Thursday, September 23, 2010

Game Theroy for Writers part II. “No you go first, I insist.”

With this post I hope to give you another tool for you to demonstrate how intelligent your characters are. As writers, sometimes we are faced with having to write in a genius when we ourselves are not that smart. So how do we create an illusion of genius without having to devise the world’s greatest battle plan or business strategy? I think one tool could again be game theory.

In games, as in life, there are some things that you just naturally don’t want to go first in. One very good example would be rock, paper, scissors. If your opponent throws rock, well you’d be pretty stupid to not throw paper.

But then there are other games where going first has a distinct advantage. A great example of that would be a wild west shootout. If you get to shoot before the other person, then you stand a decent chance (assuming you’re not a horrible shot) of winning.

So now the question is how do we know when to go first (more specifically our game theory savvy genius of a character) and when to defer when the situation is not so obvious.

The answer is lies in the usefulness of information, and the chance of ending the game on the first move. I know this seems very basic, but please stick with me on this. Yes I know rock paper scissors and duels are done simultaneously, but that’s what makes these such clear examples.

So let us delve down into this idea. In the rock paper scissors example, there is a HUGE advantage of going last because 1) You gain the knowledge that allows you to make a winning move and 2) The other person can’t win unless you make a move. So that is pretty simple. Lets look at the shootout game. In that there is a HUGE advantage in going first because 1) You already know the other person is going to shoot at you, so you already know all the the information and 2) You can win without the other person having to make a move.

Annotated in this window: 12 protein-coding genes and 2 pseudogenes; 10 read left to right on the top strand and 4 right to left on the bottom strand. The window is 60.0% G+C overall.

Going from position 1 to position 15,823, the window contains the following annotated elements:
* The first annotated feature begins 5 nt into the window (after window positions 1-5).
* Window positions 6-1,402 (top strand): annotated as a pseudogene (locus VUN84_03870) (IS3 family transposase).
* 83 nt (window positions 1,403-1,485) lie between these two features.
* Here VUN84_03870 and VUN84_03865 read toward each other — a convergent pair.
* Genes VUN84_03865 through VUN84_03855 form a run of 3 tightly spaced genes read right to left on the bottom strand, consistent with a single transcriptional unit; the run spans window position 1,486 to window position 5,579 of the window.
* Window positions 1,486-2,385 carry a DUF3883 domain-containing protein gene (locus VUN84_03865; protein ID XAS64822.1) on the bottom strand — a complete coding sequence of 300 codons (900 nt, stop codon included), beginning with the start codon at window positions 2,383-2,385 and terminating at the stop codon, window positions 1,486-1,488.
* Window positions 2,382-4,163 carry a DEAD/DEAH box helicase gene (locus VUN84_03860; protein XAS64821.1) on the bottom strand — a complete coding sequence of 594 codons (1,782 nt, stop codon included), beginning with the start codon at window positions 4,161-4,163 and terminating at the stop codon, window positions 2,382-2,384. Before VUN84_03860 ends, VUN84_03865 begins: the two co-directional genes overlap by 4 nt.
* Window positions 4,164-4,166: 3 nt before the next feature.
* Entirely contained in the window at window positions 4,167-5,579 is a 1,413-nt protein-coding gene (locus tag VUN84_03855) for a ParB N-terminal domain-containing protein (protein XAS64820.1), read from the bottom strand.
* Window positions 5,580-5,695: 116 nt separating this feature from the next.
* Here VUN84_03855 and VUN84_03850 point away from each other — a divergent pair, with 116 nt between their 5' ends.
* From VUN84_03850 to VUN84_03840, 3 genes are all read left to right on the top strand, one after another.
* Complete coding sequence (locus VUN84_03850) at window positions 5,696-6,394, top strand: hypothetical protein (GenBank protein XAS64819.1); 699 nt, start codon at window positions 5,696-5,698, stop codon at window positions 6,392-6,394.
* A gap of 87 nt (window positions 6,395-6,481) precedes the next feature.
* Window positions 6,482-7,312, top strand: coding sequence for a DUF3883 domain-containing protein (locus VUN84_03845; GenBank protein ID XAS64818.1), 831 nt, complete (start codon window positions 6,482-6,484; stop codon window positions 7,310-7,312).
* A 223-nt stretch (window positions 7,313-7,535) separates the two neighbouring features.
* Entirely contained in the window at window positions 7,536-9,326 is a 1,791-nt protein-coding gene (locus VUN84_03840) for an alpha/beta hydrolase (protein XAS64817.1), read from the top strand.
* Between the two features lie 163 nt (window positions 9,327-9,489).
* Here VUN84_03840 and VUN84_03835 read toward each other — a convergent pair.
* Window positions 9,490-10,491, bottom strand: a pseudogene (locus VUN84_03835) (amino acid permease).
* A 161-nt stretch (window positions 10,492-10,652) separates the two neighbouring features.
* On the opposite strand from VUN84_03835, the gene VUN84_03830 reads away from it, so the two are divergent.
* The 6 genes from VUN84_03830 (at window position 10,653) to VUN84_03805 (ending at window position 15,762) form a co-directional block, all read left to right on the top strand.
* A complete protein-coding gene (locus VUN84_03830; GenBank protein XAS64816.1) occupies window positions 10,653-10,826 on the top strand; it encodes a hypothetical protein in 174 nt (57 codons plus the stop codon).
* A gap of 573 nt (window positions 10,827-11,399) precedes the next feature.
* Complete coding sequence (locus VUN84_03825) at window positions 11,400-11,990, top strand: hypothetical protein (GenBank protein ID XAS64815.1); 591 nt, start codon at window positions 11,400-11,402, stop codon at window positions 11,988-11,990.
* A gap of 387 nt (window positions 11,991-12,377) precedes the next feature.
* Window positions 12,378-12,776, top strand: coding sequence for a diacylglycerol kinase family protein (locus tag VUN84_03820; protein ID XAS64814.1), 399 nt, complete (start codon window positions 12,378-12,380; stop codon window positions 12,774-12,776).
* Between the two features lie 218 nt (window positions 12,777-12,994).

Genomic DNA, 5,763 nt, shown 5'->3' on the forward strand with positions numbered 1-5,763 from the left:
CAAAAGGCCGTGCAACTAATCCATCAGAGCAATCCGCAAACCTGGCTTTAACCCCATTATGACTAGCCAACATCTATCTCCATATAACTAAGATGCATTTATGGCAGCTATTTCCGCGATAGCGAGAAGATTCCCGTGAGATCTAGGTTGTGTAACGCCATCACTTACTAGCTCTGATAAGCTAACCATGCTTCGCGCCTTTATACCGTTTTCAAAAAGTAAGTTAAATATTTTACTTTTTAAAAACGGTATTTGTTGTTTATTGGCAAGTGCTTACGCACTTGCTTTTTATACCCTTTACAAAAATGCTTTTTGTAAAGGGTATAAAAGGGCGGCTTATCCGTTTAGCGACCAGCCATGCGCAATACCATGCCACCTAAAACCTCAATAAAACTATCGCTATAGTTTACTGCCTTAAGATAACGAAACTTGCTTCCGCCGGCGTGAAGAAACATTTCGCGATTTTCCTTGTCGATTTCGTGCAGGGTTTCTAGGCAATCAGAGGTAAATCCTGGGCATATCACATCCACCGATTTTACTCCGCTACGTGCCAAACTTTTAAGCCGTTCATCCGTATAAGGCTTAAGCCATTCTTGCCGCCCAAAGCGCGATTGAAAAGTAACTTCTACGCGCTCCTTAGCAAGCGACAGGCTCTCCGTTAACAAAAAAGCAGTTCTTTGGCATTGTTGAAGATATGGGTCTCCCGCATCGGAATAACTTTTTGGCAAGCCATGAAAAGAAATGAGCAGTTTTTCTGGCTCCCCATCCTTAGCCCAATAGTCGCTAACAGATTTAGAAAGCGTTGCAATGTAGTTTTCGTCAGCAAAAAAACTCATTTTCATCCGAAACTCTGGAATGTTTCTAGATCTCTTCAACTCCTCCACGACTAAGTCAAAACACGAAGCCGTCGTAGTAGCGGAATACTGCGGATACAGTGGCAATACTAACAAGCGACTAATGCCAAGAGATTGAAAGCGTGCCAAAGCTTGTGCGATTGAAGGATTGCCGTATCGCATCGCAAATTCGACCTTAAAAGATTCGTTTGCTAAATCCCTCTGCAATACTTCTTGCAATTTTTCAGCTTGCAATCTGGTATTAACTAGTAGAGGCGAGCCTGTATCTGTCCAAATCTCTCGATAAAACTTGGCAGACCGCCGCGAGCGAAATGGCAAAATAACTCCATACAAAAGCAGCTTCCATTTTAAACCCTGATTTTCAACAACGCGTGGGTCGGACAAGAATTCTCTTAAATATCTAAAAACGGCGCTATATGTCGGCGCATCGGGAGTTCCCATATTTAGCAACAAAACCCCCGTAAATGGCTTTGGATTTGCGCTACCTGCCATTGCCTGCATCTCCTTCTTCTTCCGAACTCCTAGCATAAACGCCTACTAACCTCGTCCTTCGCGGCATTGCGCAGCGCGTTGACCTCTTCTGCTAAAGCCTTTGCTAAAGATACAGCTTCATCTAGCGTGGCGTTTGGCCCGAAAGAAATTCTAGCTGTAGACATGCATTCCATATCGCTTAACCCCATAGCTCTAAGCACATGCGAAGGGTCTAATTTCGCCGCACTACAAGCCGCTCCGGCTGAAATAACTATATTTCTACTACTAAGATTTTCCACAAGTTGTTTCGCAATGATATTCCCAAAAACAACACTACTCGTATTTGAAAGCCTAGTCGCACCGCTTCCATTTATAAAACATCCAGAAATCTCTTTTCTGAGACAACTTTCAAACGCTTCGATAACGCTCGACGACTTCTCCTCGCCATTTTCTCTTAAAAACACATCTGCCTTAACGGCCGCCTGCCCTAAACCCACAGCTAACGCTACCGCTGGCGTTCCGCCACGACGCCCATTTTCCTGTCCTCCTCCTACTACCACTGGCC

Now lets do something a little less obvious. Say there are two companies, A and B. They both have a new gadget, (say an mp3 player) that they think will revolutionize the industry. Now they both know that the other is going to release one of these and that there could be some bugs or features people don’t like. So introducing the second model would have the advantage of being better technically. But if you introduce first you can gain a reputation and market share that would dominate your competitors. So what do you do?

Obviously the answer to that is complicated and we would need a lot more information to solve this analytically. But thankfully we don’t have to because we are writers and we can make whatever we want happen. If your main character is the CEO of company A, you can have him choose either strategy, and you can decide if he succeeds or fails. What makes game theory useful is that you can SHOW the CEO thinking and coming up with their strategy in an intelligent manner yourself. Have them wrestle with this idea.

The same goes for a general in a battle. Sure you can make them appear smart by having them win the battle with whatever strategy you choose. But what I think would show their intelligence more would to have them go over these two variables and try to decide what to do.

Smart characters should be shown thinking to get the effect across, same as strong characters should be shown picking up boulders. If you want to demonstrate how physically strong your character is, you show them picking the boulder; you don’t just say the boulder was moved. Same goes with smart characters. You don’t have the smart general just win the battle by surprising the enemy. You show them weighing in these factors and deciding that perhaps we know enough about the enemy where we don’t have to wait first to see what formation they arrange themselves in.

Hope this helps.


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